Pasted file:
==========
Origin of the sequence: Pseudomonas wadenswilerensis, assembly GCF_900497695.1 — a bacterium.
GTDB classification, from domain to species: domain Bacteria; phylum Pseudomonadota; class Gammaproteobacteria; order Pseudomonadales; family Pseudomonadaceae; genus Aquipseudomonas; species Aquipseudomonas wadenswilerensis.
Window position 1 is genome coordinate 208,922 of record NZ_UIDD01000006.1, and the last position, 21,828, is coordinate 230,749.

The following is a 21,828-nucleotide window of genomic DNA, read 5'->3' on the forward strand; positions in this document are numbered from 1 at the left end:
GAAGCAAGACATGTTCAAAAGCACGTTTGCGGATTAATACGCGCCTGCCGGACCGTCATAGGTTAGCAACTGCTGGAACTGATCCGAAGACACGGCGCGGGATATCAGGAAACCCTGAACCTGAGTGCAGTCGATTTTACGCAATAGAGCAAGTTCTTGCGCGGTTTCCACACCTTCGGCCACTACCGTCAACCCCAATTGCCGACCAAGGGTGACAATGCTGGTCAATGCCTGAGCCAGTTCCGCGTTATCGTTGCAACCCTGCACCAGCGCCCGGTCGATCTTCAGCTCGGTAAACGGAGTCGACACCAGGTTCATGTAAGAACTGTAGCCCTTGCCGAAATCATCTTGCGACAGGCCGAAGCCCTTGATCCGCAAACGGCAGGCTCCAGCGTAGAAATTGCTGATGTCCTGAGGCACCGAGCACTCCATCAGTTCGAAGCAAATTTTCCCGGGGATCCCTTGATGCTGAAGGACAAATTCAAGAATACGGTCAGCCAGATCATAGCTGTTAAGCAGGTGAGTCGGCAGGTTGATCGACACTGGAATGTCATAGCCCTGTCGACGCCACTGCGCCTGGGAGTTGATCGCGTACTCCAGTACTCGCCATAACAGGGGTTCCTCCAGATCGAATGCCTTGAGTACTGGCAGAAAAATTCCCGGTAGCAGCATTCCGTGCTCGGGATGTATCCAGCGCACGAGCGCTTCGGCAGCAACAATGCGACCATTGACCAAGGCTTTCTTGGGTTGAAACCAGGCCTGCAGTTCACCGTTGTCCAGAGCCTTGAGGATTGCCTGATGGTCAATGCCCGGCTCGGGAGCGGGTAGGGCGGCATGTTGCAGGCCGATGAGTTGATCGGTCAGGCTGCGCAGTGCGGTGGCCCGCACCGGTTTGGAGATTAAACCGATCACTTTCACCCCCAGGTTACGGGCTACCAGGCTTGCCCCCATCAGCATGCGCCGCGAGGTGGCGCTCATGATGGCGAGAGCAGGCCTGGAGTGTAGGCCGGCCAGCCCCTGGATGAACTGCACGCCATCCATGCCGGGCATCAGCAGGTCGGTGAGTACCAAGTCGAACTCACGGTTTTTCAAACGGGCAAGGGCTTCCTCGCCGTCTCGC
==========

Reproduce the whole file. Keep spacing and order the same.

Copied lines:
Origin of the sequence: Pseudomonas wadenswilerensis, assembly GCF_900497695.1 — a bacterium.
GTDB classification, from domain to species: domain Bacteria; phylum Pseudomonadota; class Gammaproteobacteria; order Pseudomonadales; family Pseudomonadaceae; genus Aquipseudomonas; species Aquipseudomonas wadenswilerensis.
Window position 1 is genome coordinate 208,922 of record NZ_UIDD01000006.1, and the last position, 21,828, is coordinate 230,749.

The following is a 21,828-nucleotide window of genomic DNA, read 5'->3' on the forward strand; positions in this document are numbered from 1 at the left end:
GAAGCAAGACATGTTCAAAAGCACGTTTGCGGATTAATACGCGCCTGCCGGACCGTCATAGGTTAGCAACTGCTGGAACTGATCCGAAGACACGGCGCGGGATATCAGGAAACCCTGAACCTGAGTGCAGTCGATTTTACGCAATAGAGCAAGTTCTTGCGCGGTTTCCACACCTTCGGCCACTACCGTCAACCCCAATTGCCGACCAAGGGTGACAATGCTGGTCAATGCCTGAGCCAGTTCCGCGTTATCGTTGCAACCCTGCACCAGCGCCCGGTCGATCTTCAGCTCGGTAAACGGAGTCGACACCAGGTTCATGTAAGAACTGTAGCCCTTGCCGAAATCATCTTGCGACAGGCCGAAGCCCTTGATCCGCAAACGGCAGGCTCCAGCGTAGAAATTGCTGATGTCCTGAGGCACCGAGCACTCCATCAGTTCGAAGCAAATTTTCCCGGGGATCCCTTGATGCTGAAGGACAAATTCAAGAATACGGTCAGCCAGATCATAGCTGTTAAGCAGGTGAGTCGGCAGGTTGATCGACACTGGAATGTCATAGCCCTGTCGACGCCACTGCGCCTGGGAGTTGATCGCGTACTCCAGTACTCGCCATAACAGGGGTTCCTCCAGATCGAATGCCTTGAGTACTGGCAGAAAAATTCCCGGTAGCAGCATTCCGTGCTCGGGATGTATCCAGCGCACGAGCGCTTCGGCAGCAACAATGCGACCATTGACCAAGGCTTTCTTGGGTTGAAACCAGGCCTGCAGTTCACCGTTGTCCAGAGCCTTGAGGATTGCCTGATGGTCAATGCCCGGCTCGGGAGCGGGTAGGGCGGCATGTTGCAGGCCGATGAGTTGATCGGTCAGGCTGCGCAGTGCGGTGGCCCGCACCGGTTTGGAGATTAAACCGATCACTTTCACCCCCAGGTTACGGGCTACCAGGCTTGCCCCCATCAGCATGCGCCGCGAGGTGGCGCTCATGATGGCGAGAGCAGGCCTGGAGTGTAGGCCGGCCAGCCCCTGGATGAACTGCACGCCATCCATGCCGGGCATCAGCAGGTCGGTGAGTACCAAGTCGAACTCACGGTTTTTCAAACGGGCAAGGGCTTCCTCGCCGTCTCGC